The Calla Lane Colour Correcting Guide
Posted by Sara Wainwright on
How to Colour Correct Like a Pro
Have you ever looked at a makeup product (or palette) in a seemingly strange shade and wondered how you could use it without looking like you've painted on a pastel clown face? If you have, you're not alone. We're here to help you crack the code of colour correctors.
What is colour correcting?
Colour correctors are available in a range of colours, usually pastels, intended to help neutralize discolorations of the skin. Think dark under-eye circles with a blue hue or the angry, red flush of spot, facial spider veins or rosacea.
How does colour correcting work?
Remember the colour wheel you might’ve learned about in science class? Certain colours are complete opposites of each other in the light spectrum and, when mixed, can cancel each other out. These are called complementary colours and you’ll find them sitting across each other on the colour wheel. For example, red sits directly opposite green, so if you apply green colour-correcting concealer to a bright red pimple, it’ll instantly help reduce its angry-looking redness.
Use the appropriate hue to neutralize any discoloration and then lightly pat your foundation (or concealer) on over the color.
- Redness (spots, acne, rosacea) - try using a green colour corrector. This works best on fair to medium skin tones, green can tend to look ashy on darker or olive skin tones.
- Blue under eye circles - try using a corrector in a peachy/orangey colour. Lighter skin tones should avoid orange and instead use a peach colour instead.
- Dull complexion and sallow undertones - a purple colour corrector can really help to brighten the complexion.
- Purple bruises or veins - a yellow colour corrector will help to neutralize the purple hue.
Dos and Don'ts
- Do choose the right hues for your skin. The effectiveness of color correctors depends on finding the right tone to match your blemish. Remember that orange is for dark skin and peach is for light skin.
- Do apply thin layers! A thick layer of corrector may show through your foundation.
- Don’t use colors that you don’t need. Color correcting concealer is meant to be used only on blemishes that are strong in appearance. For smaller less noticeable blemishes, a regular concealer will do.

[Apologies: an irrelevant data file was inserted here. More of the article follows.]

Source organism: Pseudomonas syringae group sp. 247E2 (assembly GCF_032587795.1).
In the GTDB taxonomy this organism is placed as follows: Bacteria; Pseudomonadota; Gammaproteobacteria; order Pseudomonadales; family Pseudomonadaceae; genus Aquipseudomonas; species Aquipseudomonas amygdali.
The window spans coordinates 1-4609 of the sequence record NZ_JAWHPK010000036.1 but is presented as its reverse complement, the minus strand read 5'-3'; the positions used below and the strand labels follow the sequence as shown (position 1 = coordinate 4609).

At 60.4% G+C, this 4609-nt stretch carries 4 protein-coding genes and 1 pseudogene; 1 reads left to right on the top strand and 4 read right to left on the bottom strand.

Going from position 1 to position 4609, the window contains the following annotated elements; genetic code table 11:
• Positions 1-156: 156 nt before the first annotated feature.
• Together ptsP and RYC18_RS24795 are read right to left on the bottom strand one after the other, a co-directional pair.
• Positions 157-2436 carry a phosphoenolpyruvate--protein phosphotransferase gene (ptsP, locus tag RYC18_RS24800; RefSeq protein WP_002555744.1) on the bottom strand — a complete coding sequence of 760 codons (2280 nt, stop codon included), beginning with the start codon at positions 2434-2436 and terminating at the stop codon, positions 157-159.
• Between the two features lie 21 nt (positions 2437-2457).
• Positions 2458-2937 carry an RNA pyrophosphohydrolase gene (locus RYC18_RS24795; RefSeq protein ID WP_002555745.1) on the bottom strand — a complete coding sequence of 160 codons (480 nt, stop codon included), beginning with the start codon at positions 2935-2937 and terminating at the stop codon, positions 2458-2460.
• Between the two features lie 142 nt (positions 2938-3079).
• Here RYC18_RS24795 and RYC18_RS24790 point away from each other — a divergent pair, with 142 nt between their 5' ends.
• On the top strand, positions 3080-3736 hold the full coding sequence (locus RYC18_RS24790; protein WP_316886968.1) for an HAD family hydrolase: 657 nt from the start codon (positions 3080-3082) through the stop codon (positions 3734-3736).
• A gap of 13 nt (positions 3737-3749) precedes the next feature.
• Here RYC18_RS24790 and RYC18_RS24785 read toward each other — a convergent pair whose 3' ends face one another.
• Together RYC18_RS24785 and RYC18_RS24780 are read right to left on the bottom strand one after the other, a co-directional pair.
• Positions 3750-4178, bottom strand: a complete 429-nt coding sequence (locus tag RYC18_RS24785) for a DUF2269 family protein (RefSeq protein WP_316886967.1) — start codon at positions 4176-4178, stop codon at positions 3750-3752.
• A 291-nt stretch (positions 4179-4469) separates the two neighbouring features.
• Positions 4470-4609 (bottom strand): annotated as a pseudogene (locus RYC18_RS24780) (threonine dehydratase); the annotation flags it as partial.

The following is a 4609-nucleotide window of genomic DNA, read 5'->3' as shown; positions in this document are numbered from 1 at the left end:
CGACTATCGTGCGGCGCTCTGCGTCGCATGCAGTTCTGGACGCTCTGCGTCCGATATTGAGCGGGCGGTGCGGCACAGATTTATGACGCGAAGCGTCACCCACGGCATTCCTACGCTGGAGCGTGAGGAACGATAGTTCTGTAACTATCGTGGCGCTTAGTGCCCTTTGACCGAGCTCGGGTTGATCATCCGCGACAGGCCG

- Do utilize a makeup brush or sponge to pat the coverage into the skin. Don’t brush the colors all over your face. This will undo all the hard work you’ve done by moving the pigments into the wrong areas.
- Do remember that makeup should enhance your skin not hide it! So think of color correcting concealer as a fun extra step that’s to be used sparingly and don’t forget to let your natural face shine!
Why bother to colour correct?
The advantage of colour correcting is this....by using a colour corrector in the right shade for your specific skin concern, you can neutralize the discoloration. You would need very little foundation over the colour to give your skin that beautiful even finish we're all after. The result...flawless, natural, fresh looking skin that actually looks like skin and way less 'made-up'.
Without colour correcting first, you would have to use way more concealer or foundation to cover up the discoloration. That may result in a caked-on look which is less than ideal.
Our colour corrector of choice
At Calla Lane, our absolute go-to colour corrector is the Lula Fox Colour Correcting Concealer in shade Erase. It is great for colour correcting dark under eye circles for medium to dark skin tones.
It's packed full of skin enhancing oils and mineral colour that nourish, hydrate and even help heal skin such as Vitamin E, Organic Coconut, Jojoba Seed, Castor Seed Oil and Cocoa Seed Butter.
We recommend applying it to dark circles with finger tips or a concealer brush and blending up to the lower lash line. We also advise applying it over the lid of the eye as well to even out skin tone. A light foundation application on top and voila! No more dark circles! Genius!
Shop the Lula Fox Colour Correcting Concealer here.
Please do reach out with any questions about colour correcting you may have. We're here to help. Happy colour correcting!